Film, TV and the Arts

Film, TV and the Arts

Sunday, 31 July 2011

Reel 6: Best of July

Picture of the month: Taken Mont d'Azur, Provence, 13th July. Click for full size
Here's a look back at this month's output and the very best of Reel 6 from July.

Saturday, 30 July 2011

Have we hit the 3D tipping point?

The anti-3D lobby is growing very strong indeed, and there is a sense that the crucial moment has come. The release of Harry Potter and the Deathly Hallows Part 2 in 3D has brought about something new: audiences have had a viewing experience where they have really liked the film but absolutely hated the 3D.

Hollywood D.C.

The U.S. Congress has turned its hand to making entertainment first and legislation second

I’m unaware of what the theatre situation is in Washington D.C., but, if there is one, the plays can’t be up to much, as the Congress seems to be determined to make its own entertainment.

Latterly, it was the Budget, saved at the last hour by another continuing resolution, which did what every Hollywood studio executive wants: it left room for a sequel. However, the good men and women of the 112th congress had another idea: a spin off.

Friday, 29 July 2011

Highlights of the Week

Here is the best of Reel 6 from the past seven days:

Music - The tragic death of Amy Winehouse

TV - The Rise of Benedict Cumberbatch

Film - A Review of Beginners

Theatre - A Preview of the Edinburgh Fringe

My TV Secret Shame(s)

With a number of TV shows passing me by, I ask whether anyone can keep up?

Looking around for something to fill these pages for this morning proved to be distressingly revealing. There was a whole ream of things I wished to write on. There’s a celebrated episode of Dexter on tonight. Sky Atlantic are currently rerunning Boardwalk Empire, and speaking of that broadcaster, a flick through Sky Go shows In Treatment’s second series being featured.

Thursday, 28 July 2011

The Rise of Cumberbatch

It shall be interesting to see Benedict Cumberbatch on BBC Four tonight. Having burst into the public’s consciousness with his excellent performance as Sherlock, he appears to be angling to become a TV personality of some repute. After an excellent stab at presenting Have I Got News For You last year, he now takes a look at the life and work of Terrence Rattigan, the playwright whose centenary is being celebrated this year.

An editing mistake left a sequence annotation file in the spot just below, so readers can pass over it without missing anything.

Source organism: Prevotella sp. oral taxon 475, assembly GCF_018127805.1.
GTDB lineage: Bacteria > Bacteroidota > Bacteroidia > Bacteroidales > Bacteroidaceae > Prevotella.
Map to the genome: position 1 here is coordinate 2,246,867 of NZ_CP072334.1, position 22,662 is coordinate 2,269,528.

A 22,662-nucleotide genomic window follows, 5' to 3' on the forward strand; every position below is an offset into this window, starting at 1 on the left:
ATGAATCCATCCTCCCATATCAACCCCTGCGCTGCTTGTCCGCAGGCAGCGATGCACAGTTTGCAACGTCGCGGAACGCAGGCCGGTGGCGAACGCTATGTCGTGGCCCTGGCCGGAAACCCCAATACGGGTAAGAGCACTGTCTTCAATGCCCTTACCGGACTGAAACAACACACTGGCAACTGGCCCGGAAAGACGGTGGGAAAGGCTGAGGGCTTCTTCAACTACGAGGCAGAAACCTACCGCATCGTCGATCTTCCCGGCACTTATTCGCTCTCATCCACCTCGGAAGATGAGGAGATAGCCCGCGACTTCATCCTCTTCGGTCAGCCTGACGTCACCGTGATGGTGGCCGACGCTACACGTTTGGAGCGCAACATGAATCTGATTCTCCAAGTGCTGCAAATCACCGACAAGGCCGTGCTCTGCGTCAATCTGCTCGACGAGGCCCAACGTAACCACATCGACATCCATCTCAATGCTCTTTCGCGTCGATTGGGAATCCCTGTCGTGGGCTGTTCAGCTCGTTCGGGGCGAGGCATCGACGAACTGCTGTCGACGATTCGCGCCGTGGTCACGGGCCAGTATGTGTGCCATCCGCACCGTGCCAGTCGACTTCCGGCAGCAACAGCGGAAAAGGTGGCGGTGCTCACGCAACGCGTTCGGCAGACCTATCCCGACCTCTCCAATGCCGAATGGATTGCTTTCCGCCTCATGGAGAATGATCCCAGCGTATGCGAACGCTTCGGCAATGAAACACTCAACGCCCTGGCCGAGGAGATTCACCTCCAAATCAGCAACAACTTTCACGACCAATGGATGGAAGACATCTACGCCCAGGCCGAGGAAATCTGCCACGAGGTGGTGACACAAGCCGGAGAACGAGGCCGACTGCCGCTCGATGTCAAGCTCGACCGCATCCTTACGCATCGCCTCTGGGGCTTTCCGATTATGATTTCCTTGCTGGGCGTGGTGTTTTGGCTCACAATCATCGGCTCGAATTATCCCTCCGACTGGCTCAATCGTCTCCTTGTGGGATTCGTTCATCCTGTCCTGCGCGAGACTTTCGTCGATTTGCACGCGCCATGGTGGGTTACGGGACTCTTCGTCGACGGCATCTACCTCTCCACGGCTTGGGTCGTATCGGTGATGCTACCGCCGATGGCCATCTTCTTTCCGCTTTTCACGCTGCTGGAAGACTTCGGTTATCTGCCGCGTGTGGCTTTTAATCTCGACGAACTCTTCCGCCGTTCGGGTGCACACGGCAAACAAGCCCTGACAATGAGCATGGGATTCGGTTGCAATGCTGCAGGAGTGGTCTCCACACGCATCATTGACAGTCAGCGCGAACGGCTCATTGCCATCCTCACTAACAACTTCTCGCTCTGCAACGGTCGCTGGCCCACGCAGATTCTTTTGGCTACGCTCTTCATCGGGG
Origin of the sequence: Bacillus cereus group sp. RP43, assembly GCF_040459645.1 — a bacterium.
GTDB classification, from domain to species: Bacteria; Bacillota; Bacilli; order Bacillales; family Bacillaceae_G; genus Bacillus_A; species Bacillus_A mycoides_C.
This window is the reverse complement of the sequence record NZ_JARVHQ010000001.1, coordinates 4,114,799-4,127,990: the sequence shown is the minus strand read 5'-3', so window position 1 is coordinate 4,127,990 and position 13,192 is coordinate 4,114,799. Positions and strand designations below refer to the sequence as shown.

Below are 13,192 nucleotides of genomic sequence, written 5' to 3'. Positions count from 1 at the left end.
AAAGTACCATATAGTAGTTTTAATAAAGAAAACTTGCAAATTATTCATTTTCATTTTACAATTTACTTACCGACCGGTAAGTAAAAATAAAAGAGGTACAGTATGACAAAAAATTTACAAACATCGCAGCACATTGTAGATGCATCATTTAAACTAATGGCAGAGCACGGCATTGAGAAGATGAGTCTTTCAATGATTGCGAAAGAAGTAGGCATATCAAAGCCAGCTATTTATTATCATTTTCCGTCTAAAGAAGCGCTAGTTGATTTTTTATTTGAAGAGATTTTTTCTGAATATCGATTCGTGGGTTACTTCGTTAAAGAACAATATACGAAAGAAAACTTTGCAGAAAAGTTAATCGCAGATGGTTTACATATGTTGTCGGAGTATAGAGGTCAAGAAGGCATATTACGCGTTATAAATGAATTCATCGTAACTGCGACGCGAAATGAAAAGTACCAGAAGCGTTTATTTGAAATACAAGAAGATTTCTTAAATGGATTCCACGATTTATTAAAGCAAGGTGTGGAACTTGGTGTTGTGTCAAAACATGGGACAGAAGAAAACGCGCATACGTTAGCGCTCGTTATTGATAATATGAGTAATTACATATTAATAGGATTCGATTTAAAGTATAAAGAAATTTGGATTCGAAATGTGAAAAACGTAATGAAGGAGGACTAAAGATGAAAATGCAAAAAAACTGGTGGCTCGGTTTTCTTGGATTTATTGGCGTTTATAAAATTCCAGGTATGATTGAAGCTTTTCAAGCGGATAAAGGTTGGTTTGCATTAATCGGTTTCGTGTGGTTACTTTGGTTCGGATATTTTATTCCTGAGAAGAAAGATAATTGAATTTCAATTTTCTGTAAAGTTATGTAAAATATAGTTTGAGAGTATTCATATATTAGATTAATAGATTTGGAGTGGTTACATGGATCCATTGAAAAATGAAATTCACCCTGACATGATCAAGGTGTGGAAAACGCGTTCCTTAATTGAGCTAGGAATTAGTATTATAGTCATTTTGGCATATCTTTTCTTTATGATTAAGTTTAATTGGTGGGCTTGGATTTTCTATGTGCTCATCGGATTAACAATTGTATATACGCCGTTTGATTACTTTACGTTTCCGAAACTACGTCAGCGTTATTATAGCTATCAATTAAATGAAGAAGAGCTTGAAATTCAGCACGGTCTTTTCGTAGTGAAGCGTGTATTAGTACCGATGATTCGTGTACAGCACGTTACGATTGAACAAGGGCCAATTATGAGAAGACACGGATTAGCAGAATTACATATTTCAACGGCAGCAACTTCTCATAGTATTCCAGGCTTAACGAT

Tuesday, 26 July 2011

The Edinburgh Festval: A thoroughly subjective preview

A preview of three productions which should be sought out

The Edinburgh Festivals get underway next week, with the most famous, the Fringe, officially starting on Friday, 5th August. As ever, it promises to be a smorgasbord of comedic and acting talents playing to packed houses and exhausting themselves across a month of endless performing. Frankly, though, that is not what the Fringe is about.

A sneak peek at the next part of Doctor Who

The second half of the latest series of Doctor Who is fast approaching, and the Beeb jave just released this teaser:

Films on TV: Gomorrah

For those who are in the mood for a gritty, brutal and uncompromising exposé about the Neapolitan mafia on a Tuesday night (and why wouldn’t you be?) then you’re in luck with Gomorrah on BBC Two at 12.20am in the early hours of Wednesday morning. If you’re simply in the mood for a good film, then you’re in luck as well.

Monday, 25 July 2011

TV Review: The Hour

Ahead of the second episode of The Hour, the series is turning into a missed opportunity

The first episode of The Hour was something of an oddity. At times, it had a really good feel about it. There was a clear story about the evolution of television news and about gender politics in the 1950s which was very interesting, beautifully made and very well-acted.

England take a 1-0 lead

England beat India by 196 runs

England have asserted their credentials as the best test team in the world with a thumping victory in the first test at Lord’s against India, winning by 196 runs. James Anderson took 5-65 as England swept aside the Indians with only Suresh Raina (78), and VVS Laxman (56) showing any real resistance, eventually bowled out for 261.

It completed what had been a hugely successful test match for the hosts, but though the margin was comprehensive, this does not mean that England will find it easy to win the series, or claim the No. 1 spot in the Test World rankings.

Sunday, 24 July 2011

TV Review: The Return of Futurama

Futurama flourishes with new found confidence in its insanity
As The Simpsons continue to roll on and on, Friday saw the return on these shores of Futurama, the lesser child from the Matt Groening stable. Cancelled in 2003, Futurama was adored by many fans, and the speculation that it may return was rife. Eight years later, it is back as a regular series after some straight-to-DVD feature length releases.

Saturday, 23 July 2011

Amy Winehouse Dead at 27

The death of Amy Winehouse is a great tragedy. The television obituaries portray a life only half-lived, which touched greatness and fell from the heights with distressing speed. Truly, this is a very sad story.

Friday, 22 July 2011

Review: Beginners

From out of the closet comes a little surprise

Director & Screenwriter: Mike Mills
Cast: Ewan McGregor, Christopher Plummer and Mélanie Laurent
Plot: Oliver’s father was gay. Despite this, he stayed married to Oliver’s mother for 44 years. In the aftermath of his father’s death, Oliver is left to ponder what his father meant to him. As he deals with this he meets Anna, and the two begin to fall in love.

Reviews: Harry Potter and the Deathly Hallows Part 2

Harry battles for the final time
It all ends, not with a whimper, but with a dazzling blast

Director: David Yates